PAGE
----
James Capper, AERO CAB Test Run. Photo: Frederik Jacobovits

Can a highly elitist city, frequented mainly by billionaires from the international circuit, where not even the average Swiss citizen has access, to host a contemporary art meeting?

The challenge is faced by the Verbier Art Summit (VAS), which had its third edition held on the 2nd and 3rd of February. The event was created by a group of residents and chalet owners in the small town of three thousand inhabitants. There is no shortage of famous millionaires, such as singer Barbra Streisand, businessman Richard Branson, collector Dakis Joannou and Prince Andrew, from England, who paid no less than R$65 million for a seven-bedroom cabin three years ago. . Exaggeration sets the tone for the place, where a drink can cost BRL 25 at the city's VIP parties.

Since 2017, the VAS, led by Dutch lawyer Anneliek Sijbrandij-Schachtschabel, consists of a two-day meeting organized by an invited curator. The first was Beatrix Ruf, then director of the Stedelijk Museum, last year Daniel Birnbaum, of the Stockholm Museum of Modern Art, and now Jochen Volz, director of the Pinacoteca do Estado de São Paulo.

Brazilian artist Ernesto Neto spoke to the audience about humanism and interconnections. Photo: Alpimages Fleur Gerritsen

During two days, in the afternoons, the team chosen by him performed in an auditorium with free admission for subscribers, while in the morning, in the sophisticated wooden chalets of the organizers, selected groups debated with the guests, meetings where journalists were not allowed. Also part of the program was the screening of the film O Vermelho do Meio-Dia, made by the Swiss artist Tobias Madison in São Paulo, in collaboration with Grupo Mexa, which shocked the audience by portraying a very decadent city, and the test of the mobile sculpture by English artist James Capper in the middle of the ski resort.

With the theme We are many. Art, the political and multiple truths and a very radical team, among them the Cuban artist Tania Bruguera, the Portuguese sociologist Boaventura de Souza Santos, the Brazilian indigenous leader Nadine Terena and the South African curator Gabi Ngcobo, Volz repositioned the elitist event of elegant way. “I had complete freedom to organize the tables, I invited people I admire a lot”, said Volz, in Verbier. Some of the selected artists, such as Bruguera, Grada Kilomba and Rirkrit Tiravanija will be part of the Pinacoteca's program, now in 2019. On June 22, the book with all the lectures of the event will be released at the Pinacoteca.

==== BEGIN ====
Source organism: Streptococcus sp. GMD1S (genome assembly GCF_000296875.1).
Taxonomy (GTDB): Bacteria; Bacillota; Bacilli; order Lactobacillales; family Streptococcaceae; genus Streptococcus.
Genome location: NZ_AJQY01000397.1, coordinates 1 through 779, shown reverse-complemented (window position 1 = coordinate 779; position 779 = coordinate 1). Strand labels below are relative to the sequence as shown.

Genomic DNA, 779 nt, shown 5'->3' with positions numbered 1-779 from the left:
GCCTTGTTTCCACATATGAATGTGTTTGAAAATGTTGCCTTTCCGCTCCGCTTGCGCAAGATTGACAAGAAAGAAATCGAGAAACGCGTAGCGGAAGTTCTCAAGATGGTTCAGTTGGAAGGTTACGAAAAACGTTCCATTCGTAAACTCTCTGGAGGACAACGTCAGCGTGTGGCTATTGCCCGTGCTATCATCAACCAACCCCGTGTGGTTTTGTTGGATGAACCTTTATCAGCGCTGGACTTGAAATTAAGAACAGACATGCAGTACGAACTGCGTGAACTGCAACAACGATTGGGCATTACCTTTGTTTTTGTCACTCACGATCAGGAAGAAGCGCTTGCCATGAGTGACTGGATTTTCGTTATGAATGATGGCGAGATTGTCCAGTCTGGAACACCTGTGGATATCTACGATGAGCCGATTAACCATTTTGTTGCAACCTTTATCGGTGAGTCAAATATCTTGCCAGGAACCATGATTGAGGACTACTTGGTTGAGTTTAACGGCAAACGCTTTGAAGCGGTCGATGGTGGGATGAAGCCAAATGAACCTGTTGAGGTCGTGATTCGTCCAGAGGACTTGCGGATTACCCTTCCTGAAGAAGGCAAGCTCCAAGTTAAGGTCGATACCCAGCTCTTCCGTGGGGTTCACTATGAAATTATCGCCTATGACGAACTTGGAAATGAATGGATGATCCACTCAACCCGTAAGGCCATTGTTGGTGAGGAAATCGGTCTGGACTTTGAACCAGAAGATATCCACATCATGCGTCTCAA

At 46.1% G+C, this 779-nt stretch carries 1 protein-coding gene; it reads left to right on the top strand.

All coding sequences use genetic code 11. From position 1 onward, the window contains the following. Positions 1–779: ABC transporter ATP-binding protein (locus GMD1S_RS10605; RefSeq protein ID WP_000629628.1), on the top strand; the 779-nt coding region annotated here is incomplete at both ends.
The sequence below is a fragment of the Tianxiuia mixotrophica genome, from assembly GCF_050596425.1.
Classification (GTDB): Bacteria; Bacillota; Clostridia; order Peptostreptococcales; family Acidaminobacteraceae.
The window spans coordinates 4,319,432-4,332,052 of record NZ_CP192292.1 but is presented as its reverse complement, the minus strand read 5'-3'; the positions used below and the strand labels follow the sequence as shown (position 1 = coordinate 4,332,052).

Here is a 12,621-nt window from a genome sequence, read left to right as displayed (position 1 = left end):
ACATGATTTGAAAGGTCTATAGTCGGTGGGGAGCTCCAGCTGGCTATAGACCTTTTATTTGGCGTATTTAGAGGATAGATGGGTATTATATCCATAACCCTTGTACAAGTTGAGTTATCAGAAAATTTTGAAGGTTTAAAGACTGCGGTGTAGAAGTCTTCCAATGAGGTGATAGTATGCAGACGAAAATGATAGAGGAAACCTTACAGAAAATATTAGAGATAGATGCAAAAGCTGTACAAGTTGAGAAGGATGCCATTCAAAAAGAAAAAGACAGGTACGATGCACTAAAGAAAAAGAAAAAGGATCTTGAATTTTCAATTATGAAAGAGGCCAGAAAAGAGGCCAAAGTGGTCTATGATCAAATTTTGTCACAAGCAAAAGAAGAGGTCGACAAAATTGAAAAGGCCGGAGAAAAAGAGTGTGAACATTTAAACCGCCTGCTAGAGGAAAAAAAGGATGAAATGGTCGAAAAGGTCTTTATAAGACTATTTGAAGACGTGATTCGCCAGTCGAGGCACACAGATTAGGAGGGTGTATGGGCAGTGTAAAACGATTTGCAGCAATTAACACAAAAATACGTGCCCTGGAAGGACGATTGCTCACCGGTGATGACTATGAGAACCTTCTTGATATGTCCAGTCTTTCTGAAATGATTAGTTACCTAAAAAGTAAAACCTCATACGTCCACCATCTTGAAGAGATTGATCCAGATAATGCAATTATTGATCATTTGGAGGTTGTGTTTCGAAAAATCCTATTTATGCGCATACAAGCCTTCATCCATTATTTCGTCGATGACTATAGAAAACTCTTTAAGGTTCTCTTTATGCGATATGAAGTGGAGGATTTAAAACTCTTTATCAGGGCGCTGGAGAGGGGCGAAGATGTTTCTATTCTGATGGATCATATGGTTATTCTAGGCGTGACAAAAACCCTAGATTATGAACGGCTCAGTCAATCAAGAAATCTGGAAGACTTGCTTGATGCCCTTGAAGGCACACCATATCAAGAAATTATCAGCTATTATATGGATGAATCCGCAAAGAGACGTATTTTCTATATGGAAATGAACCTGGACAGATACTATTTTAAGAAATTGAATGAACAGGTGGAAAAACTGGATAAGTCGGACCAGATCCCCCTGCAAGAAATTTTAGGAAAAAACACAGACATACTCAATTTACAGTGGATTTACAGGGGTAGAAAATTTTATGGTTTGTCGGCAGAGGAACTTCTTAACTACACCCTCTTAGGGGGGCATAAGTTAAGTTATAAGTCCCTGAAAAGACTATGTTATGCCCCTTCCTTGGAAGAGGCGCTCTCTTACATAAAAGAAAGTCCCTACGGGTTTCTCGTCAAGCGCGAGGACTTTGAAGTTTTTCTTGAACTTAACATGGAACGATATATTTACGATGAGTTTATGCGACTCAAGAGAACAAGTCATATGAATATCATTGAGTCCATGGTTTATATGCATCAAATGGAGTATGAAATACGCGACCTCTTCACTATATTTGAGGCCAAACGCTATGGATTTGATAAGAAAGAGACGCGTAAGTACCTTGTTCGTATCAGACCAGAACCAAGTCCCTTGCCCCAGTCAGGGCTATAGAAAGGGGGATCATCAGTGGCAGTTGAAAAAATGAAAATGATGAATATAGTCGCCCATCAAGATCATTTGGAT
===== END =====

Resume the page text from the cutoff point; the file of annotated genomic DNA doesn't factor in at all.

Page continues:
“We need to come down from the mountains to get to the mud”, the German curator based in Brazil said at the opening of the event, still under the impact of the dam burst in Brumadinho, which occurred a few days before the opening of the Summit. It was a poetic and direct speech of how the debate on art should not be restricted to a mere meeting, but deserves to provoke concrete actions.

Following Volz's lead, many of the guests sought to reconfigure the auditorium where the meeting took place, as if to alter power structures. This is what Kilomba did right in the first session, who abandoned the pedestal selected for the speakers, preferring to speak seated, in a more informal way. “Unlearning is also changing spaces”, defined the Portuguese artist, who participated in the 32nd. Bienal de São Paulo, in 2016. She presented scenes from her latest work, Illusions 2, in Switzerland, a deconstruction of the myth of Oedipus, created for the 10th Bienal de Berlin, last year.

The general tone followed in political reflections, as did Terena, who addressed the threats to the 800 Indians who live in Brazil and began her speech by paraphrasing the president of the Sossego samba school: “Art is not for cowards”. For her, “the greatest art of indigenous peoples is to stay alive, it is resistance”.

Jochen Volz with Naine Terena on the left and Anneliek Sijbrandij on the right. Photo: Frederik Jacobovits

Resistance was also the subject of Ngcobo's speech, about experiences of anti-apartheid movements in South Africa in the 1970s, and how young artists currently update the issues of that period.

Santos, on the second day, in a speech that addressed issues related to the defense of human rights, declared that he was participating in movements against the indiscriminate use of pesticides in Brazil. “There are many more people with cancer in the interior of São Paulo because of the poisons spread by agribusiness”, he provoked.

A frequent figure in Verbier, due to a music festival that takes place in the city, the lyrical singer Barbara Hendricks, ambassador of the UNHCR (UN High Commissioner for Refugees) defended art as an empowering element.

Finally, the Thai artist Tiravanija radically rethought the meeting space: he went down to the audience and suggested that everyone change the arrangement of the chairs, so that they were no longer all facing the stage. Under dim light, he asked the audience to observe their own breathing for ten minutes. At the end, he asked each one to say something based on the experiences of the two days in Verbier, generating some tension, after all, he was a speaker who preferred not to speak. There were those who, after such political participation, proposed that the group should take some concrete action, while others, like Gabi Ngcobo, instead of speaking, played the song “We don’t need another hero”, famous in the voice of Tina Turner, which was the title of the Berlin Biennale, organized by it last year.

In this somewhat ironic environment, the silence of an artist like Tiravanija is an attitude very consistent with an event to discuss art in a city like Verbier. Art, indeed, is not for cowards.

*Fabio Cypriano, traveled at the invitation of the Verbier Art Summit

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